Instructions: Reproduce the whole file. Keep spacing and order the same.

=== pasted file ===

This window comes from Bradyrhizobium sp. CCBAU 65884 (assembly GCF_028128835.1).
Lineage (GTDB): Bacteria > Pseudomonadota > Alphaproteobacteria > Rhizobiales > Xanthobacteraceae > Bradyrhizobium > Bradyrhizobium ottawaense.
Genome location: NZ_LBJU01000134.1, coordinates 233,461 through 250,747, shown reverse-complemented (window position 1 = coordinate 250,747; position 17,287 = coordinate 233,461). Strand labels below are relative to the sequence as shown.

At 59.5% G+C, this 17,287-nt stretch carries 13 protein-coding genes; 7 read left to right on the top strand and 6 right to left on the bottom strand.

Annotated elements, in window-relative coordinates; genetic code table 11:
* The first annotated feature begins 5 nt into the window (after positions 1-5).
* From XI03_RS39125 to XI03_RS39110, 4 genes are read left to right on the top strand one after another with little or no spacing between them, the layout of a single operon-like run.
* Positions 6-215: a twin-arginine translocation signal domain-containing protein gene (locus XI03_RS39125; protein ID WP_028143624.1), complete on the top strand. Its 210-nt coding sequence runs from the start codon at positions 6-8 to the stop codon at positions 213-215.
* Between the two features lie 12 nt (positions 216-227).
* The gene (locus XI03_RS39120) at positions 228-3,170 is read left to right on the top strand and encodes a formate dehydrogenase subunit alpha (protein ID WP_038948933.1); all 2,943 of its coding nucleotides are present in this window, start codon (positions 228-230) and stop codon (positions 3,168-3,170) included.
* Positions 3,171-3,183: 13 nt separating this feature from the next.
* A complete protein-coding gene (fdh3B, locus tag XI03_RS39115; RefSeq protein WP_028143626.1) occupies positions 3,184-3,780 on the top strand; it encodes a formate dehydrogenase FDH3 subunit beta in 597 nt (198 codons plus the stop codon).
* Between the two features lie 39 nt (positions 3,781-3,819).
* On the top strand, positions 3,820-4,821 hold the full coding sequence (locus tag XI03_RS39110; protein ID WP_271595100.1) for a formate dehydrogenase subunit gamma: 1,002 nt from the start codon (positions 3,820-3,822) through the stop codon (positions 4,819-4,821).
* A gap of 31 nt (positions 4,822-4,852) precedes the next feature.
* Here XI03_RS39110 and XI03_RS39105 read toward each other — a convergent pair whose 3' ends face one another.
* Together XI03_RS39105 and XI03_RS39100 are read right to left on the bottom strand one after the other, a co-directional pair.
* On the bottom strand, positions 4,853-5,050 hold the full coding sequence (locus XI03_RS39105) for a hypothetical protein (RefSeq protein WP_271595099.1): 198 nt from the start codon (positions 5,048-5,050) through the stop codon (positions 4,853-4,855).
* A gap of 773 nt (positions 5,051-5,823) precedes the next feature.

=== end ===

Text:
This window comes from Bradyrhizobium sp. CCBAU 65884 (assembly GCF_028128835.1).
Lineage (GTDB): Bacteria > Pseudomonadota > Alphaproteobacteria > Rhizobiales > Xanthobacteraceae > Bradyrhizobium > Bradyrhizobium ottawaense.
Genome location: NZ_LBJU01000134.1, coordinates 233,461 through 250,747, shown reverse-complemented (window position 1 = coordinate 250,747; position 17,287 = coordinate 233,461). Strand labels below are relative to the sequence as shown.

At 59.5% G+C, this 17,287-nt stretch carries 13 protein-coding genes; 7 read left to right on the top strand and 6 right to left on the bottom strand.

Annotated elements, in window-relative coordinates; genetic code table 11:
* The first annotated feature begins 5 nt into the window (after positions 1-5).
* From XI03_RS39125 to XI03_RS39110, 4 genes are read left to right on the top strand one after another with little or no spacing between them, the layout of a single operon-like run.
* Positions 6-215: a twin-arginine translocation signal domain-containing protein gene (locus XI03_RS39125; protein ID WP_028143624.1), complete on the top strand. Its 210-nt coding sequence runs from the start codon at positions 6-8 to the stop codon at positions 213-215.
* Between the two features lie 12 nt (positions 216-227).
* The gene (locus XI03_RS39120) at positions 228-3,170 is read left to right on the top strand and encodes a formate dehydrogenase subunit alpha (protein ID WP_038948933.1); all 2,943 of its coding nucleotides are present in this window, start codon (positions 228-230) and stop codon (positions 3,168-3,170) included.
* Positions 3,171-3,183: 13 nt separating this feature from the next.
* A complete protein-coding gene (fdh3B, locus tag XI03_RS39115; RefSeq protein WP_028143626.1) occupies positions 3,184-3,780 on the top strand; it encodes a formate dehydrogenase FDH3 subunit beta in 597 nt (198 codons plus the stop codon).
* Between the two features lie 39 nt (positions 3,781-3,819).
* On the top strand, positions 3,820-4,821 hold the full coding sequence (locus tag XI03_RS39110; protein ID WP_271595100.1) for a formate dehydrogenase subunit gamma: 1,002 nt from the start codon (positions 3,820-3,822) through the stop codon (positions 4,819-4,821).
* A gap of 31 nt (positions 4,822-4,852) precedes the next feature.
* Here XI03_RS39110 and XI03_RS39105 read toward each other — a convergent pair whose 3' ends face one another.
* Together XI03_RS39105 and XI03_RS39100 are read right to left on the bottom strand one after the other, a co-directional pair.
* On the bottom strand, positions 4,853-5,050 hold the full coding sequence (locus XI03_RS39105) for a hypothetical protein (RefSeq protein WP_271595099.1): 198 nt from the start codon (positions 5,048-5,050) through the stop codon (positions 4,853-4,855).
* A gap of 773 nt (positions 5,051-5,823) precedes the next feature.